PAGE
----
COVID-19 has also caused us to reflect on many aspects of impacts, including the devaluation of certain head office assets and dependence on supply chains. If we are not producing vaccines, for example, we are dependent on foreign vaccine portfolios. This cost us billions of dollars. I am eager to have this information. If we had domestic companies that could have been protected, maybe we would still have assets, and it would have cost much less to secure the health of our population.
To that end, we invite the government to table another bill to modernize the entire Investment Canada Act, not only the part on national security. National security is important, but so is economic security. In particular, the government should significantly lower the threshold beyond which it authorizes foreign investments without a review.
Bill C‑34, which focuses mainly on national security, also raises legitimate concerns for many Quebeckers and Canadians. Although protecting national security is a crucial part of the legislation, it should not overshadow the gradual loss of control over our economy.
As a citizen concerned for our economic future, I call on the government to go beyond a simple review of the Investment Canada Act's national security provisions and to adopt a more holistic approach to modernizing the entire act. National security is undeniably a major concern for any government. However, it is just as important to consider economic security. The economic well-being of the provinces is closely linked to our ability to protect and promote our local industries.
The federal government must pave the way for greater recognition of innovation zones and the efforts made by stakeholders in these vital zones.
For example, Abitibi—Témiscamingue is rich in minerals that are critical to the new economy. We have expertise in this area, and this could put Quebec on the map internationally. Once again, I invite and even encourage the minister and those advising him to recognize our uniqueness and the leaders of my community by working with us to increase economic activity in and around the mines. I also urge them to protect the efforts being made to develop these companies, which are so sought after by foreigners.
The government must act decisively and lower this threshold considerably in order to effectively protect our economic interests.
The Bloc Québécois has raised this concern numerous times, and we have conveyed it to the minister and his officials every time the Investment Canada Act came up for discussion. I have personally done so.
The current threshold is too high. This means that many potentially sensitive transactions are not being reviewed by the relevant authorities. Lowering the threshold for foreign investment will enable the government to better control transactions that could have a negative impact on our economy. That does not necessarily mean that all foreign investments should be blocked, but rather that we must be able to carefully evaluate each case and impose conditions, if necessary, to ensure that these investments truly benefit Quebec or the rest of Canada.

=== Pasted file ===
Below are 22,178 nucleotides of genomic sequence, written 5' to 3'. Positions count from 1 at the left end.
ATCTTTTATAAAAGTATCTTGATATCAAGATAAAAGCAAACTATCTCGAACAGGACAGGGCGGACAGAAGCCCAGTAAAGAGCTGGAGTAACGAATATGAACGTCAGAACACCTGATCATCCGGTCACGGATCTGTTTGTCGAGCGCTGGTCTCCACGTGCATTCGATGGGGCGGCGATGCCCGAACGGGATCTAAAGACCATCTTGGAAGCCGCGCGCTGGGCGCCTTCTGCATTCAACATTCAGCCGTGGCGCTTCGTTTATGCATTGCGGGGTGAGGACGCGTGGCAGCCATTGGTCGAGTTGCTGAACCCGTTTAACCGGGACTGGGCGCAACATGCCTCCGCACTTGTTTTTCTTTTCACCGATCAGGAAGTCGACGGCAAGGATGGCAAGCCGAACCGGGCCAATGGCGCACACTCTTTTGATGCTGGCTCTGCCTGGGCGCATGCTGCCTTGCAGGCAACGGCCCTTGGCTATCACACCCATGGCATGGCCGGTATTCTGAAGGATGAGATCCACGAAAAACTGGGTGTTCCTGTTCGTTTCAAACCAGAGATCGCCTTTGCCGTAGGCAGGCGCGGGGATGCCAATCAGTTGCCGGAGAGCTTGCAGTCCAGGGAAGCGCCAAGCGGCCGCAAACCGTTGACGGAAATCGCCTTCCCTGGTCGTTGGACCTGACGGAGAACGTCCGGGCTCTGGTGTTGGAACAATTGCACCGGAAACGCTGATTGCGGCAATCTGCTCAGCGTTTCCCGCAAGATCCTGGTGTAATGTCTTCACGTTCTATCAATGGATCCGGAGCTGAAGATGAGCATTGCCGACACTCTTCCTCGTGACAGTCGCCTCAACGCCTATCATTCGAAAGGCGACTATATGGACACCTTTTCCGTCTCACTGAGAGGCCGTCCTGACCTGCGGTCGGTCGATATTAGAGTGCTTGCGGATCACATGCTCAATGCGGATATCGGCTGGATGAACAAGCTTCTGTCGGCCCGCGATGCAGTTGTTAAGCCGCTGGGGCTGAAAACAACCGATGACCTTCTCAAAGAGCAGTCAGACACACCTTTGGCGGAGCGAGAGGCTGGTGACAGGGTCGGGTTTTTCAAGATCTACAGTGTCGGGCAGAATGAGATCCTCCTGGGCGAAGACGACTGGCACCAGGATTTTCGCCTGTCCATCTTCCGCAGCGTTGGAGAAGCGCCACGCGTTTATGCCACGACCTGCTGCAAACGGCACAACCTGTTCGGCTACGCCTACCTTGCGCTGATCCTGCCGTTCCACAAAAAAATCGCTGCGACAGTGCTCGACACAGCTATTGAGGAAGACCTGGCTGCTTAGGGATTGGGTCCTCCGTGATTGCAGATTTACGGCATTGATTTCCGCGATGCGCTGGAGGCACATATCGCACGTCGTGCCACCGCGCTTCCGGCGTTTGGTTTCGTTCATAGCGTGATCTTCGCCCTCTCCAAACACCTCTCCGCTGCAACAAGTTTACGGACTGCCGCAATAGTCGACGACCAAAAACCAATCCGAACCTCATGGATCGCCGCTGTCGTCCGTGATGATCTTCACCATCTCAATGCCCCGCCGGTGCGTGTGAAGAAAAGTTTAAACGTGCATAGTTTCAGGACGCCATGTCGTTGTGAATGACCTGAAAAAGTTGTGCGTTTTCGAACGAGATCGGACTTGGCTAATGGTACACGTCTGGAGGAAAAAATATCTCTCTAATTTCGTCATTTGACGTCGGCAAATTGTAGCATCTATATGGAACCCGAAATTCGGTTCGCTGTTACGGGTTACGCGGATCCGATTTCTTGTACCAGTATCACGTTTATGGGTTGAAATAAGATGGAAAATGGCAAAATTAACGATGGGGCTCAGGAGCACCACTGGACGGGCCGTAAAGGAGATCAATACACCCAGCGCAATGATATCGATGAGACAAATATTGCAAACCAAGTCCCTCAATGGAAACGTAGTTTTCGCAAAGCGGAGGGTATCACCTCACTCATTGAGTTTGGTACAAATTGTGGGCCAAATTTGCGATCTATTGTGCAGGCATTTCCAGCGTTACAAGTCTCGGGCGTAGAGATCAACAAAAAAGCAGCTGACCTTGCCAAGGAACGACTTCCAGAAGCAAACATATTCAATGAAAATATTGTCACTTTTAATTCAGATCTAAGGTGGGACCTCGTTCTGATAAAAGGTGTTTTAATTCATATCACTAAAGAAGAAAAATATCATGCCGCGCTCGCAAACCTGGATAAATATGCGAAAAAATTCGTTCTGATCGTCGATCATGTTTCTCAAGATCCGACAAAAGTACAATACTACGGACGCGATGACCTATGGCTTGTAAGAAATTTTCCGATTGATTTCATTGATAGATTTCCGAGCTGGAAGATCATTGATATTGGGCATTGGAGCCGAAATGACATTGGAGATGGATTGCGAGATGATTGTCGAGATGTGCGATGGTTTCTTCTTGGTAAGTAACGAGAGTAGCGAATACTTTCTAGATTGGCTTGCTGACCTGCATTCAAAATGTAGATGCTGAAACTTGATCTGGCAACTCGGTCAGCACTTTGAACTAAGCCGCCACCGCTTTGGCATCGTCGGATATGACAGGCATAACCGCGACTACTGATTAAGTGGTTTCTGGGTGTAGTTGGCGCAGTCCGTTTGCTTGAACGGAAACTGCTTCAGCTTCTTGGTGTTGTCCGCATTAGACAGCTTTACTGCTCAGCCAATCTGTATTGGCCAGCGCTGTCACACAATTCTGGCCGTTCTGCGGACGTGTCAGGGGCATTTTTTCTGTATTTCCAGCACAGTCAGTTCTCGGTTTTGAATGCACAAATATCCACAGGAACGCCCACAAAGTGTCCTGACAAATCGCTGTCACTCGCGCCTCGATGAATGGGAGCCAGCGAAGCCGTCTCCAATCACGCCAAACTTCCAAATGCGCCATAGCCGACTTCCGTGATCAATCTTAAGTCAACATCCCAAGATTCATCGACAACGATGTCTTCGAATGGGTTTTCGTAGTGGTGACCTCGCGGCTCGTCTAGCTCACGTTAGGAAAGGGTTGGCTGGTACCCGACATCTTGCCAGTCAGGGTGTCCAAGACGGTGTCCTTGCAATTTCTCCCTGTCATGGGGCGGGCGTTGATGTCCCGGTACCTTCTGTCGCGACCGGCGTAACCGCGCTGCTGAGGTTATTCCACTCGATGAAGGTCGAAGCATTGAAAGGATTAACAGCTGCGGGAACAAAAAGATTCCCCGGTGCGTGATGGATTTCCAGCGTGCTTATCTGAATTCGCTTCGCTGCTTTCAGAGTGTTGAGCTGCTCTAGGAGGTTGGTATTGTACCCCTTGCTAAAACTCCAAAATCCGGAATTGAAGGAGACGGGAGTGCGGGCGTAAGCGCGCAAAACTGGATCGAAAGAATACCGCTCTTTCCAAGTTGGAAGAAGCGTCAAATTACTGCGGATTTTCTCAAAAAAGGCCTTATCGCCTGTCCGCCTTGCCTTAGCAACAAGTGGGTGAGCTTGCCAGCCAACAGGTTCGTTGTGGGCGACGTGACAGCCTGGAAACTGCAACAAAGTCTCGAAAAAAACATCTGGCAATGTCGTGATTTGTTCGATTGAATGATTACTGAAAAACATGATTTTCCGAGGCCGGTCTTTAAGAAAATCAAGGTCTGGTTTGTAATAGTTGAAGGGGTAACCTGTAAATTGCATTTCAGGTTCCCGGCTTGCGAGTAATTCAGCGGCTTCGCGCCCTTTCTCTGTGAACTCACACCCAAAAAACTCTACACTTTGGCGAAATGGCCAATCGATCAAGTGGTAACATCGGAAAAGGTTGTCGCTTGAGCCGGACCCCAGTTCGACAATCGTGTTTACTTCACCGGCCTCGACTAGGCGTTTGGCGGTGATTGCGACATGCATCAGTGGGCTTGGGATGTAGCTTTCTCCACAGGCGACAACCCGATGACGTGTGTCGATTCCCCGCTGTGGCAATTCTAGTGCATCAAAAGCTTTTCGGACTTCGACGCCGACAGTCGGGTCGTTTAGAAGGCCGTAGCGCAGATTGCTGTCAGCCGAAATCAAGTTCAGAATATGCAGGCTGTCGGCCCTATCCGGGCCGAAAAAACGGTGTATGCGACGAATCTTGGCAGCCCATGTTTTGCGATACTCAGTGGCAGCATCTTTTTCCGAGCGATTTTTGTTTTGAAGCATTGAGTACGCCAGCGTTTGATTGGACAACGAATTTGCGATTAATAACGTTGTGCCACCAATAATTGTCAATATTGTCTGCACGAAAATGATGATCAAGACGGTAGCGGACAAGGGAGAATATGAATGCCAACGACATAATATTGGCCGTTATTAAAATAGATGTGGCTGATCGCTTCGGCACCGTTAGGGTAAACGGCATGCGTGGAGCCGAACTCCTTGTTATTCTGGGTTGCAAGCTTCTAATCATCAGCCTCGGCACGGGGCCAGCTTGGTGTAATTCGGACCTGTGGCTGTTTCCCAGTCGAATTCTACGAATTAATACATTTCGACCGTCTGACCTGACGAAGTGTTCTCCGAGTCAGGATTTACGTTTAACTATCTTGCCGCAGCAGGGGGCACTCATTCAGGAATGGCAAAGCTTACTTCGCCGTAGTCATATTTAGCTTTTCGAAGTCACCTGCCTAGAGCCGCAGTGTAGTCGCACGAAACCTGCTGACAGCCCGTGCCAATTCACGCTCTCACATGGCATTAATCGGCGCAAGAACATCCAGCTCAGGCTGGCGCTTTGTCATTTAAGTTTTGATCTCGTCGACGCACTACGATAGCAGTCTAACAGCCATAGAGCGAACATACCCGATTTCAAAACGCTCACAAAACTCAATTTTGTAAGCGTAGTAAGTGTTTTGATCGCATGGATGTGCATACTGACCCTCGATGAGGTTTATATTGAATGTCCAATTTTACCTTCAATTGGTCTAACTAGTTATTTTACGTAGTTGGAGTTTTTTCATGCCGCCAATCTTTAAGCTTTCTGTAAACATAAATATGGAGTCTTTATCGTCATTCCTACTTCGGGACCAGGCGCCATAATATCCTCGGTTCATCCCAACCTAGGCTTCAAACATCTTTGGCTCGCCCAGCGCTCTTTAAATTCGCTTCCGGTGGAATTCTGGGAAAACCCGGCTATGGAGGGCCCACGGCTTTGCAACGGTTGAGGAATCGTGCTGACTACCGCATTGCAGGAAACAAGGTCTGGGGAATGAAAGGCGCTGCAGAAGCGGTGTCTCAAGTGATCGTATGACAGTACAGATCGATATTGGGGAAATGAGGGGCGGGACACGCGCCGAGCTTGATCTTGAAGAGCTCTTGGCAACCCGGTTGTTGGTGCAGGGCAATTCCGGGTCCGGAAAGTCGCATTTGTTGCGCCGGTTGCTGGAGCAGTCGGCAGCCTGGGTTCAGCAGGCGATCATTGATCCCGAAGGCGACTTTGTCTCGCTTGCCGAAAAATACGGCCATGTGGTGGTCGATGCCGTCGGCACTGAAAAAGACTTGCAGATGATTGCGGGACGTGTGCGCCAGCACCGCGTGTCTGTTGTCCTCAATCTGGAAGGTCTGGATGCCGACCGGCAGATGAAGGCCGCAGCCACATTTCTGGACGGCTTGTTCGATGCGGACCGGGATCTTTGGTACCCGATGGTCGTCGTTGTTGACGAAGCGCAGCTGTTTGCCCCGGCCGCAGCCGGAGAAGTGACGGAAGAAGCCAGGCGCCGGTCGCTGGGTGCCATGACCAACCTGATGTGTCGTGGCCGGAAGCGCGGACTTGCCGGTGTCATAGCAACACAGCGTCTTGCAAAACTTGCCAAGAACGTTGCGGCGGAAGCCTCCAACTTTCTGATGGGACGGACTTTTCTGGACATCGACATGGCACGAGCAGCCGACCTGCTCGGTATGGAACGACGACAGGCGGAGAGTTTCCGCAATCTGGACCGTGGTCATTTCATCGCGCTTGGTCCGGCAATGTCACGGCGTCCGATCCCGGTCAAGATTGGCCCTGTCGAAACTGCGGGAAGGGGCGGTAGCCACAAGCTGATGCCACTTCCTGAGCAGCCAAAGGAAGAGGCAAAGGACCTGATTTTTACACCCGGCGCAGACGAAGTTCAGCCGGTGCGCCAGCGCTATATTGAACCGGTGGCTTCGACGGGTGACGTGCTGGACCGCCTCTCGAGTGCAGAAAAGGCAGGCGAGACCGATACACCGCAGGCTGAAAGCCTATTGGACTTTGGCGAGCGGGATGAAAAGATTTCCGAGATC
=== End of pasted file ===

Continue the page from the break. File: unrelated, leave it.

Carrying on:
By modernizing the entire Investment Canada Act, the government can also put in place mechanisms to encourage investment in key sectors of our economy. Tax incentives, targeted subsidies and other incentives can be used to attract domestic and foreign investment in areas such as technology, R and D, manufacturing and many other vital sectors. The aeronautical field also comes to mind.
In addition, modernizing the act can help ensure that foreign investment does not compromise our economic sovereignty by allowing foreign players to take control of our strategic companies. Appropriate control mechanisms must be put in place to ensure that Canadian companies remain under Canadian control and Quebec companies remain under Quebec's control. This is necessary to protect our interests.
It is important to note that the modernization of the Investment Canada Act should not be seen as an isolationist measure, quite the contrary. We recognize the value of international trade and foreign investment in our economy. However, we have a duty to protect our long-term economic interests. In that sense, ownership of our resources is a fundamental issue.
The government is responsible for striking a balance between national security and economic security. By modernizing the Investment Canada Act in a way that takes both of these aspects into consideration, we can guarantee that our economy will remain, strong, competitive and sovereign.
I want to dig into the pandemic example a little more because there is something interesting there. Some companies, like Air Transat, lost value. Air Canada was in a similar situation. The Standing Committee on Industry and Technology did a study on the Investment Canada Act and its potential repercussions.
I believe that Bill C‑34 is essentially the product of the recommendations that came out of the work we did in committee at the height of the COVID‑19 pandemic. One of my concerns back then was potential loss of value due to a major economic factor such as COVID‑19. Given the current inflationary context, we may still be heading for a recession. Interest rates have gone up a lot. We know that the situation with the Canada emergency business account is key to the survival of our SMEs. About 80% of them have not yet started repaying their loans. Many businesses are in danger.
Had we been able to lower the thresholds and provide better protection for these businesses, maybe we could have saved these strategic assets. Based on the overall current context, we believe that lowering the thresholds is still appropriate. Economic growth can never be taken for granted.
Lastly, by focusing mainly on national security, Bill C‑34 fails to adequately address the fact that Quebeckers and Canadians are gradually losing control over their own economy. It is imperative that the government table another bill to modernize the entire Investment Canada Act by significantly lowering the foreign investment thresholds, introducing incentives to stimulate domestic and foreign investments in strategic sectors, and protecting our economic sovereignty.
As I have said before, national security is important, but so is economic security. Our future depends on it.